Primary tabs

Lord Dunmore arrived at Williamsburg


Williamsburg, Va., December 5, 1774. Yesterday, in the afternoon, his Excellency the Governour arrived at the Palace in this City from his expedition against the Indians, who have been humbled into a necessity of soliciting peace themselves, and have delivered hostages for the due observance of the terms, which cannot fail of giving general satisfaction, as they confine the Indians to limits that entirely remove the grounds of future quarrel between them and the people of Virginia, and lay a foundation for a fair and extensive Indian trade, which, if properly followed, must produce the most beneficial effects to this country.

We hear that four of the principal Shawanese warriours are expected here in a few days, and that twelve headmen and warriours of the Delaware and other tribes are left at Fort Dunmore as hostages. The Indians have delivered up all the white prisoners in their Towns, with the horses and other plunder they took from the inhabitants, and even offered to give up their own horses. They have agreed to abandon the lands on this side of the Ohio, (which river is to be the boundary between them and the white people,) and never more take up the hatchet against the English. Thus, in little more than the space of five months, an end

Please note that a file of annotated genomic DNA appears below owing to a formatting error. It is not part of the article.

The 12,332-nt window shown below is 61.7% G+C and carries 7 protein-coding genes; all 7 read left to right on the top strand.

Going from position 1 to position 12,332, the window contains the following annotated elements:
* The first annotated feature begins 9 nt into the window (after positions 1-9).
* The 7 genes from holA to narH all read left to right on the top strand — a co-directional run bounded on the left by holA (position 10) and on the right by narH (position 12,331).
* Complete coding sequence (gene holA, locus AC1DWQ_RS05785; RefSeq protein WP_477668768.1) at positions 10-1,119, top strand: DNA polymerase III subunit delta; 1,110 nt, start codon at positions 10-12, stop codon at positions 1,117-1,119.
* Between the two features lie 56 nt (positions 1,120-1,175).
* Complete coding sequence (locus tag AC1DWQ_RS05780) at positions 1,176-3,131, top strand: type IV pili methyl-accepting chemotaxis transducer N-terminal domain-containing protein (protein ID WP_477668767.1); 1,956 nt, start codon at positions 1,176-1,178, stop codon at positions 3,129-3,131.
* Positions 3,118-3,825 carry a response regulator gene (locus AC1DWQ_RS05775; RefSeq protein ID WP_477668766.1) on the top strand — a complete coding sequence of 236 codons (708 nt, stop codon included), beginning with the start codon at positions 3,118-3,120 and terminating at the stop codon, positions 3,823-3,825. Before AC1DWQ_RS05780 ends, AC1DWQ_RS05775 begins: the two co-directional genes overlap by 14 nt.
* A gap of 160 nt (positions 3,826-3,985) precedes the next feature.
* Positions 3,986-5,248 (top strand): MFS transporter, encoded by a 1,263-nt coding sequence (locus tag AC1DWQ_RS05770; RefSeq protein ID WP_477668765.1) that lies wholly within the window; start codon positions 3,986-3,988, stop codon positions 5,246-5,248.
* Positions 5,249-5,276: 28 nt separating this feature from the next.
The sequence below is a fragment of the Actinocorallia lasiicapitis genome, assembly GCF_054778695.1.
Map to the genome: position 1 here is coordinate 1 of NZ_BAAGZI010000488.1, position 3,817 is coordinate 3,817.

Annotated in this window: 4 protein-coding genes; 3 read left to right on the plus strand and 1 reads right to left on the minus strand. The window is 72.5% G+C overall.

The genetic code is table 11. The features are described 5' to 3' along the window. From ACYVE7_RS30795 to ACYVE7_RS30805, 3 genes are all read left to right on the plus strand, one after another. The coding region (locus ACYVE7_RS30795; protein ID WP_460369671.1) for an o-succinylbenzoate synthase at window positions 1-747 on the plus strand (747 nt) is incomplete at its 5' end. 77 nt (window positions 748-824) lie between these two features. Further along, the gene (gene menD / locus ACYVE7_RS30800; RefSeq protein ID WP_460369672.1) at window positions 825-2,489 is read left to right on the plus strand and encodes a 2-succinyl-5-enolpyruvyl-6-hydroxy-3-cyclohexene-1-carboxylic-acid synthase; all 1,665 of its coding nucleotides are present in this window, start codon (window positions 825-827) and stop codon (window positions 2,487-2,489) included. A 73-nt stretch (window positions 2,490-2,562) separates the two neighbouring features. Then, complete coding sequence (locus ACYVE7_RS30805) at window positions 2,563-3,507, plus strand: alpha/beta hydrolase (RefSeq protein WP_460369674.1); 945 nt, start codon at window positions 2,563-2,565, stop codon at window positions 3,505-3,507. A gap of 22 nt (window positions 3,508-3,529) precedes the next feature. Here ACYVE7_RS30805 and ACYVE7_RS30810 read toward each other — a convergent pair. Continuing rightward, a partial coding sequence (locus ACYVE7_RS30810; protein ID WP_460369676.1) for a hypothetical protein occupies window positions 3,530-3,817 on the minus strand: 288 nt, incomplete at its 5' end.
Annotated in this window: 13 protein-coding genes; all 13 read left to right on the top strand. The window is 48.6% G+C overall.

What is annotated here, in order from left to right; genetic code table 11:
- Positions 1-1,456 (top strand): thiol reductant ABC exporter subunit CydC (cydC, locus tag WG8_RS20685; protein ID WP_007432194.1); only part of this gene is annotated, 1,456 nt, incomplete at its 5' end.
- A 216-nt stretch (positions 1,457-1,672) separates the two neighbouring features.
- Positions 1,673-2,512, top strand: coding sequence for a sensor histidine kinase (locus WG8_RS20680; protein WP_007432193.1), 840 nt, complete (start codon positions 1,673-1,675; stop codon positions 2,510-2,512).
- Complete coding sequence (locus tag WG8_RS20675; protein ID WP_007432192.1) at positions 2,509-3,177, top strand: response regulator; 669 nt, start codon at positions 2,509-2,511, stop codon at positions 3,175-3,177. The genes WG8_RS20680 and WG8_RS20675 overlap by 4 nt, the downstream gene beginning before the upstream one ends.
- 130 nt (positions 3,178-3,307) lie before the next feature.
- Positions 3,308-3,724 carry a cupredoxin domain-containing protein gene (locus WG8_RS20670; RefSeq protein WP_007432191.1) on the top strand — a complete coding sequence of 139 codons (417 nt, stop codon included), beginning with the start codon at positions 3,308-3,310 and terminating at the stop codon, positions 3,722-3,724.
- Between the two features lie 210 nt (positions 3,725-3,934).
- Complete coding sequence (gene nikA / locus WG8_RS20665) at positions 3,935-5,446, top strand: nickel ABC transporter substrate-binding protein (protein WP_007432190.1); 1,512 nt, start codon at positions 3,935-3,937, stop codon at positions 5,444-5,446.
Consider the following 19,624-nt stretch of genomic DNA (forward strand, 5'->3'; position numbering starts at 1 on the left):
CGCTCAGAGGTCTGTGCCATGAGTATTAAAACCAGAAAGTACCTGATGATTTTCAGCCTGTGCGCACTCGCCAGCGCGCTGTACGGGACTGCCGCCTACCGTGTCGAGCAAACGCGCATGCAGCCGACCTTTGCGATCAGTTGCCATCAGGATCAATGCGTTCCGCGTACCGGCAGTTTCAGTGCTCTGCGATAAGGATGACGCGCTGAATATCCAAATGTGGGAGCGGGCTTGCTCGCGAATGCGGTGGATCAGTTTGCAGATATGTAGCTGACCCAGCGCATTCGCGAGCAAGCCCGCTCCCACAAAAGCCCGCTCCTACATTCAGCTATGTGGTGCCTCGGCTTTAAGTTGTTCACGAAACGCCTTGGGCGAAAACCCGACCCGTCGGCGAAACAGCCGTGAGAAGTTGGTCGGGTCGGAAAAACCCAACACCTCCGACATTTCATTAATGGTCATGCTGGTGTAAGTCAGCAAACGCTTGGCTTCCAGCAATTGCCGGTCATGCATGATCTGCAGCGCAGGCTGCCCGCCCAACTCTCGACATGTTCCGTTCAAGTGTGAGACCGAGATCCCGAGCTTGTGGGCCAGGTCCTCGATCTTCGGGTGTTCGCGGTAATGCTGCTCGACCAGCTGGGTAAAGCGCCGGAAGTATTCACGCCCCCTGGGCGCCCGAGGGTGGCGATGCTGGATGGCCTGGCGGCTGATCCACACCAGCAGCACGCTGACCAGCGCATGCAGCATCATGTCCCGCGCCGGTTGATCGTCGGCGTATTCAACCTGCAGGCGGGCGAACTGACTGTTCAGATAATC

is put to a war which portended much trouble and mischief to the inhabitants on the Frontiers, owing to the zeal and good conduct of the Officers and Commanders who went out in their country' s defence, and the bravery and perseverance of all the Troops. Our tributes of praise are justly due to the gallant men that fell, whose deaths are a publick loss, and irreparably so to their distressed families and friends; but their names will be handed down to posterity with honour. The Army was broke up, and many of them had arrived at their respective homes.